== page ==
When will I get to see mom next?

Why didn’t I pack more socks?

Am I gonna be at Ms. G’s forever?

Will she make me a birthday cake?

Mr. M, your caseworker, comes to visit. He brings bubbles like he said he would. He asks a lot of questions and tells you that mom isn’t going to see you for a little while. He looks kinda sad. You don’t ask any more questions because you’re scared. You want to talk to mom. You start to cry and don’t want Mr. M there anymore.

What did I do wrong?

Why can’t I go home?

What happens next?  

……To Be Continued

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#KNOWwhy | Let us tell you about foster care

'MAY' is foster care awareness month.

To raise awareness the Junket crew has completed its third project, blue bracelets with our theme hashtags #KNOWwhy#KNOWme and #NOlimits.

We are using the bracelets as a way to introduce foster care from our side of the story, keeping the conversation real in order to shed some light on a topic that’s often ambiguous and unknown.

There are over 400,000 children in the US today in foster care. Nearly 9,000 of those reside right here in NYC. Some stay in care for a few days, others years, and some never return home after being removed from their families.

The foster care system was created to protect children and ideally facilitate family reunification. While case workers and foster parents can make a positive impact in the lives of the people involved, the system can never fully substitute for a family.

Children often times remain in foster care for years, beyond the initial goals set for them to return home or be adopted into a forever family. What starts as a list of goals for the family to achieve to gain reunification often results in years of caregivers making efforts to have their children returned home, and children being moved from home to home in the meantime.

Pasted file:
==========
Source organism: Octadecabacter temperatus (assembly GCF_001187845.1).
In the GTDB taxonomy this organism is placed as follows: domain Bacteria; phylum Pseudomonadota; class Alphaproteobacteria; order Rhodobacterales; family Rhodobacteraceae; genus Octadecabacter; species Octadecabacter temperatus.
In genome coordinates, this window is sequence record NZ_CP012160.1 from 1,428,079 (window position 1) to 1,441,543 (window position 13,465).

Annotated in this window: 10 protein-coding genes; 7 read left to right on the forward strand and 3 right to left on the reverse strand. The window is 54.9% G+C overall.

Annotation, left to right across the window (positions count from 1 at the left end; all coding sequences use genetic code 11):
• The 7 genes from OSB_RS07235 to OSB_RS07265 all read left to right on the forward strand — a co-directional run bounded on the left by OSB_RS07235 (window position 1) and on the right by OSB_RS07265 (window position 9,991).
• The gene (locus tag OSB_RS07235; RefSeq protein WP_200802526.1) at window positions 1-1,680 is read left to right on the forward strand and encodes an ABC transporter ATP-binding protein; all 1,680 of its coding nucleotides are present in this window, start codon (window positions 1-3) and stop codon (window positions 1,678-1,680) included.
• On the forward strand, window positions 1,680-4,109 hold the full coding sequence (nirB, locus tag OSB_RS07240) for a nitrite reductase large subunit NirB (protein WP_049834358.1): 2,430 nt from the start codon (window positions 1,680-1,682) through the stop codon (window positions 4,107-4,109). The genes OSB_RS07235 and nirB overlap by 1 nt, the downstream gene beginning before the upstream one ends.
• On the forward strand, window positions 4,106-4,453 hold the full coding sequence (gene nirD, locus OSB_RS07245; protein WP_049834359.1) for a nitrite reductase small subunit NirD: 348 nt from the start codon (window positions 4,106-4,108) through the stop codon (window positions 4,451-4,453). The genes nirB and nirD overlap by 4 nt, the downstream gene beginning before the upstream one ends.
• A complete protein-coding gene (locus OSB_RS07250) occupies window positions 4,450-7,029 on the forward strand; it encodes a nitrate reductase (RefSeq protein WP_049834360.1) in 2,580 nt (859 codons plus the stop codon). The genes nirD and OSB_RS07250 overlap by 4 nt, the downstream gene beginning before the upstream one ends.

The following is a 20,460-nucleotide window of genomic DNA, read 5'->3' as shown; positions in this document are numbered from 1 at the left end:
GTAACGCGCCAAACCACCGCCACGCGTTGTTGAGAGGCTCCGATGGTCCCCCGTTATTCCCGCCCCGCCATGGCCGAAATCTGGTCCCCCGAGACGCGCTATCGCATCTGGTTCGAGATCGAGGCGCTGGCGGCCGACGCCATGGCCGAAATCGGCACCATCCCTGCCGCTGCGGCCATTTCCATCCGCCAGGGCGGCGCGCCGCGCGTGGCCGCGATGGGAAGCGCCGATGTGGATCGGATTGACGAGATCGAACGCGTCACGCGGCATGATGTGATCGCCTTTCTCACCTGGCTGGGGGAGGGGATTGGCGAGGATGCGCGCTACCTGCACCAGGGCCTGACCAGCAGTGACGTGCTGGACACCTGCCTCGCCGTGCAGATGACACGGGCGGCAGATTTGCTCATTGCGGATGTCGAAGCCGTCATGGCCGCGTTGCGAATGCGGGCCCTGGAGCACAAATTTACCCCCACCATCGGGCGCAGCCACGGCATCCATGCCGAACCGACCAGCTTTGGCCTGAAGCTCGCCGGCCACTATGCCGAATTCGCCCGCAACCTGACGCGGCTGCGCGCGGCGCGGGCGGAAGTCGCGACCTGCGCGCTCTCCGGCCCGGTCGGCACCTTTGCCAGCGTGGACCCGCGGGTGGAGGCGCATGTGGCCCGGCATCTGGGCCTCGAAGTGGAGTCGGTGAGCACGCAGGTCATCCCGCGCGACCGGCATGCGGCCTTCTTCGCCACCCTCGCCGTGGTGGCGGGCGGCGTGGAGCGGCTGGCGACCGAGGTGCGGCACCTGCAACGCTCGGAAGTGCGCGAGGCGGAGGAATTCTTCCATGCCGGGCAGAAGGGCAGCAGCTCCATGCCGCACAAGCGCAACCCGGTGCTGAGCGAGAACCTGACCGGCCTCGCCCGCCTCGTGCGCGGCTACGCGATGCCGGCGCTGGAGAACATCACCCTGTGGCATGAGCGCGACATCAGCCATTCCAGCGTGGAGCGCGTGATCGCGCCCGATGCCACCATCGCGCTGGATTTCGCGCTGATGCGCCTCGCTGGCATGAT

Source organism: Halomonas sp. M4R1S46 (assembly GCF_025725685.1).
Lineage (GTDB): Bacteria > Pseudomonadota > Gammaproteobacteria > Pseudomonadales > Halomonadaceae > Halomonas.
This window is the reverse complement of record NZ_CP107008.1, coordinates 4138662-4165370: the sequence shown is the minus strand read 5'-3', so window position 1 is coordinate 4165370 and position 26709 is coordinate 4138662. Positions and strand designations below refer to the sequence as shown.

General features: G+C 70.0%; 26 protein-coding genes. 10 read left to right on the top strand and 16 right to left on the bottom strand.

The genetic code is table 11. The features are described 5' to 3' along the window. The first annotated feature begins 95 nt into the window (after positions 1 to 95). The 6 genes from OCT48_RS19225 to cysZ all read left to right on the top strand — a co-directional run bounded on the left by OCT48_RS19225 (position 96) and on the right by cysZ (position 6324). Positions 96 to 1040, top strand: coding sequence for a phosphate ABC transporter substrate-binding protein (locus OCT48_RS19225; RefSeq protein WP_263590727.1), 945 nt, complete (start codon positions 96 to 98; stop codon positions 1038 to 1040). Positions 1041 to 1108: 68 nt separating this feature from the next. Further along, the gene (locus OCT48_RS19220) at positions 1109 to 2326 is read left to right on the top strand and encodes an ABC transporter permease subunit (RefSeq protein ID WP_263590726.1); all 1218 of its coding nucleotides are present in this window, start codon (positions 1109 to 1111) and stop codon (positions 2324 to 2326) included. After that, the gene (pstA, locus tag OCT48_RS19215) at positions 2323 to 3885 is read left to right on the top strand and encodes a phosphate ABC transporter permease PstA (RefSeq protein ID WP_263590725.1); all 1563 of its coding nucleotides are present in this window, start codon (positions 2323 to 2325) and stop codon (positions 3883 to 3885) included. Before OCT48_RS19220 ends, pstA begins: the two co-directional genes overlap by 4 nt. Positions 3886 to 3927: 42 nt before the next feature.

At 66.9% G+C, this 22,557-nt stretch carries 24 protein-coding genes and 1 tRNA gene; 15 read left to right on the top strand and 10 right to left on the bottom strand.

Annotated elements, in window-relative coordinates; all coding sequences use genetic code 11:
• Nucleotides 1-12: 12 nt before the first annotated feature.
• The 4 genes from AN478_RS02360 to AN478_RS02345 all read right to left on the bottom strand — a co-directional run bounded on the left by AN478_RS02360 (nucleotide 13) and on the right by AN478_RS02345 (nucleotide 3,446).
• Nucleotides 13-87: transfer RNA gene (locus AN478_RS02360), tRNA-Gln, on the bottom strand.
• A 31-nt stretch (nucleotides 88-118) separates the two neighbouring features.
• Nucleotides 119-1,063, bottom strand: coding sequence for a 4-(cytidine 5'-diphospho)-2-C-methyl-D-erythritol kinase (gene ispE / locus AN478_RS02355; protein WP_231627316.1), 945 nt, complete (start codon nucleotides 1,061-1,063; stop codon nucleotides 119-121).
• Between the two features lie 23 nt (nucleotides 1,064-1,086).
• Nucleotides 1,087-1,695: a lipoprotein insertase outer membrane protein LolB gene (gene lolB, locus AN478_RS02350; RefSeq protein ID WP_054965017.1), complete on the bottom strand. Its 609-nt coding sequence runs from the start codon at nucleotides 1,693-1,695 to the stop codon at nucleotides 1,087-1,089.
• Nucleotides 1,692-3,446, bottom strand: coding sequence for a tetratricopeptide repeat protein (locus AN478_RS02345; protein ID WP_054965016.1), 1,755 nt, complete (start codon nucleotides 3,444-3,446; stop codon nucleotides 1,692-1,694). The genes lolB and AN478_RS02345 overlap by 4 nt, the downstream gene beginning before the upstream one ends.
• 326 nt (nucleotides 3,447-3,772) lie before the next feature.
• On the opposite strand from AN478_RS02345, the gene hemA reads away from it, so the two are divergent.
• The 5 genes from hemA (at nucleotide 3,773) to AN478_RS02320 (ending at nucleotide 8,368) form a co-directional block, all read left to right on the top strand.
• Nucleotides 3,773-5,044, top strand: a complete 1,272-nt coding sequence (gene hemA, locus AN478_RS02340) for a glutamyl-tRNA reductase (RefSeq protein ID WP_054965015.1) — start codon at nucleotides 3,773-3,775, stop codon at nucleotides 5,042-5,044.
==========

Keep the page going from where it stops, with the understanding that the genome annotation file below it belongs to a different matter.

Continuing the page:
Healing takes time. And it looks different in every relationship, in each culture, in all different families. While the system was created to help bring healing, it often adds additional hurts. And what’s meant to add resources, often results in a diminished village of support for the children and families involved.

Junket’s goal is to be there. To be a resource, to provide stability, to be additional “family members” to all who join Junket.

  • To broaden the safety net.
  • To inspire change.
  • To challenge the youth to take hold of all the growth opportunities that come their way.
  • To educate others about foster care and encourage involvement with these incredible youth.

Throughout the month of 'MAY' we will be sharing a little bit more about the foster care system, breaking down some of the stereotypes and sharing a little bit about us, as individuals, those who are in/or have been in foster care.

Check out our GET INVOLVED page for info about what it looks like to become a foster parent or mentor. We will be updating this ongoing.

And stay tuned for next week, as we take you through a scene of what it looks like to enter into foster care.

Let's Go Nets!